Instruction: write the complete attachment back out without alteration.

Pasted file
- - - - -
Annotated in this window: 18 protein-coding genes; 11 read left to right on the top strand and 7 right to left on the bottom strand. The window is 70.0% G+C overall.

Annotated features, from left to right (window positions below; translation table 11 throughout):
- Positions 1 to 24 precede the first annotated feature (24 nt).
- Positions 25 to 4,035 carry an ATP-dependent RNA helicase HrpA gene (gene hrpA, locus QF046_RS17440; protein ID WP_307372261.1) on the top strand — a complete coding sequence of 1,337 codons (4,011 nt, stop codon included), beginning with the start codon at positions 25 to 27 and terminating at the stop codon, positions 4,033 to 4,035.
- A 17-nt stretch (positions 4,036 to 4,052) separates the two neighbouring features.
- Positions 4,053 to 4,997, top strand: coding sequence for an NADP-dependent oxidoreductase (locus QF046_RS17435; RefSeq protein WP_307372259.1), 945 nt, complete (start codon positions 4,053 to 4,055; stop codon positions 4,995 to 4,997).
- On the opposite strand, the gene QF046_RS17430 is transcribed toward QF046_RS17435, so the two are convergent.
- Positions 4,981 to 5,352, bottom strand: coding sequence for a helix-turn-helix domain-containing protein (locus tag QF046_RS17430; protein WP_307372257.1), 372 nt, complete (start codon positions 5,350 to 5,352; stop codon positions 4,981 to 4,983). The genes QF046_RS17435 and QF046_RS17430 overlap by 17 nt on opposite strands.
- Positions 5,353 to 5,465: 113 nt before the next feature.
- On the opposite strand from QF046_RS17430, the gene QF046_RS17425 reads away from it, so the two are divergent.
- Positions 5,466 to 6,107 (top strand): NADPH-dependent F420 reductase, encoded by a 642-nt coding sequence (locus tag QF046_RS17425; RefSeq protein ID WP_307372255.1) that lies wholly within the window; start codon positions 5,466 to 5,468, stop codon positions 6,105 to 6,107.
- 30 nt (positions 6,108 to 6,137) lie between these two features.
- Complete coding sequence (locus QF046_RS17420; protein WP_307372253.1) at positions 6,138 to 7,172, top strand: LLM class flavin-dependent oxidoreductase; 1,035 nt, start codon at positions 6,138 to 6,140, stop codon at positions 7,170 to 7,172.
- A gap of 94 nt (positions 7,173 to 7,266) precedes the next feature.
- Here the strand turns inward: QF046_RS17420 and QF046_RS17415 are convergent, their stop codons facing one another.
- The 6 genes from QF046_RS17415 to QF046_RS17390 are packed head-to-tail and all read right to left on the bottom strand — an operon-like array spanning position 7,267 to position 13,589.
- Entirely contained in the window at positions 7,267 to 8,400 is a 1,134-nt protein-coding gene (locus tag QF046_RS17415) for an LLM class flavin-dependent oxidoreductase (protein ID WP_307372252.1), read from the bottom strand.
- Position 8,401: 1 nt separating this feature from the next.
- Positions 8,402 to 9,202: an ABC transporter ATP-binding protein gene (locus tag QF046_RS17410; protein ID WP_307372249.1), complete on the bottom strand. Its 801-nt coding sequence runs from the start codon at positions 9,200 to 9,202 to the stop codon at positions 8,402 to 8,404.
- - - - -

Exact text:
Annotated in this window: 18 protein-coding genes; 11 read left to right on the top strand and 7 right to left on the bottom strand. The window is 70.0% G+C overall.

Annotated features, from left to right (window positions below; translation table 11 throughout):
- Positions 1 to 24 precede the first annotated feature (24 nt).
- Positions 25 to 4,035 carry an ATP-dependent RNA helicase HrpA gene (gene hrpA, locus QF046_RS17440; protein ID WP_307372261.1) on the top strand — a complete coding sequence of 1,337 codons (4,011 nt, stop codon included), beginning with the start codon at positions 25 to 27 and terminating at the stop codon, positions 4,033 to 4,035.
- A 17-nt stretch (positions 4,036 to 4,052) separates the two neighbouring features.
- Positions 4,053 to 4,997, top strand: coding sequence for an NADP-dependent oxidoreductase (locus QF046_RS17435; RefSeq protein WP_307372259.1), 945 nt, complete (start codon positions 4,053 to 4,055; stop codon positions 4,995 to 4,997).
- On the opposite strand, the gene QF046_RS17430 is transcribed toward QF046_RS17435, so the two are convergent.
- Positions 4,981 to 5,352, bottom strand: coding sequence for a helix-turn-helix domain-containing protein (locus tag QF046_RS17430; protein WP_307372257.1), 372 nt, complete (start codon positions 5,350 to 5,352; stop codon positions 4,981 to 4,983). The genes QF046_RS17435 and QF046_RS17430 overlap by 17 nt on opposite strands.
- Positions 5,353 to 5,465: 113 nt before the next feature.
- On the opposite strand from QF046_RS17430, the gene QF046_RS17425 reads away from it, so the two are divergent.
- Positions 5,466 to 6,107 (top strand): NADPH-dependent F420 reductase, encoded by a 642-nt coding sequence (locus tag QF046_RS17425; RefSeq protein ID WP_307372255.1) that lies wholly within the window; start codon positions 5,466 to 5,468, stop codon positions 6,105 to 6,107.
- 30 nt (positions 6,108 to 6,137) lie between these two features.
- Complete coding sequence (locus QF046_RS17420; protein WP_307372253.1) at positions 6,138 to 7,172, top strand: LLM class flavin-dependent oxidoreductase; 1,035 nt, start codon at positions 6,138 to 6,140, stop codon at positions 7,170 to 7,172.
- A gap of 94 nt (positions 7,173 to 7,266) precedes the next feature.
- Here the strand turns inward: QF046_RS17420 and QF046_RS17415 are convergent, their stop codons facing one another.
- The 6 genes from QF046_RS17415 to QF046_RS17390 are packed head-to-tail and all read right to left on the bottom strand — an operon-like array spanning position 7,267 to position 13,589.
- Entirely contained in the window at positions 7,267 to 8,400 is a 1,134-nt protein-coding gene (locus tag QF046_RS17415) for an LLM class flavin-dependent oxidoreductase (protein ID WP_307372252.1), read from the bottom strand.
- Position 8,401: 1 nt separating this feature from the next.
- Positions 8,402 to 9,202: an ABC transporter ATP-binding protein gene (locus tag QF046_RS17410; protein ID WP_307372249.1), complete on the bottom strand. Its 801-nt coding sequence runs from the start codon at positions 9,200 to 9,202 to the stop codon at positions 8,402 to 8,404.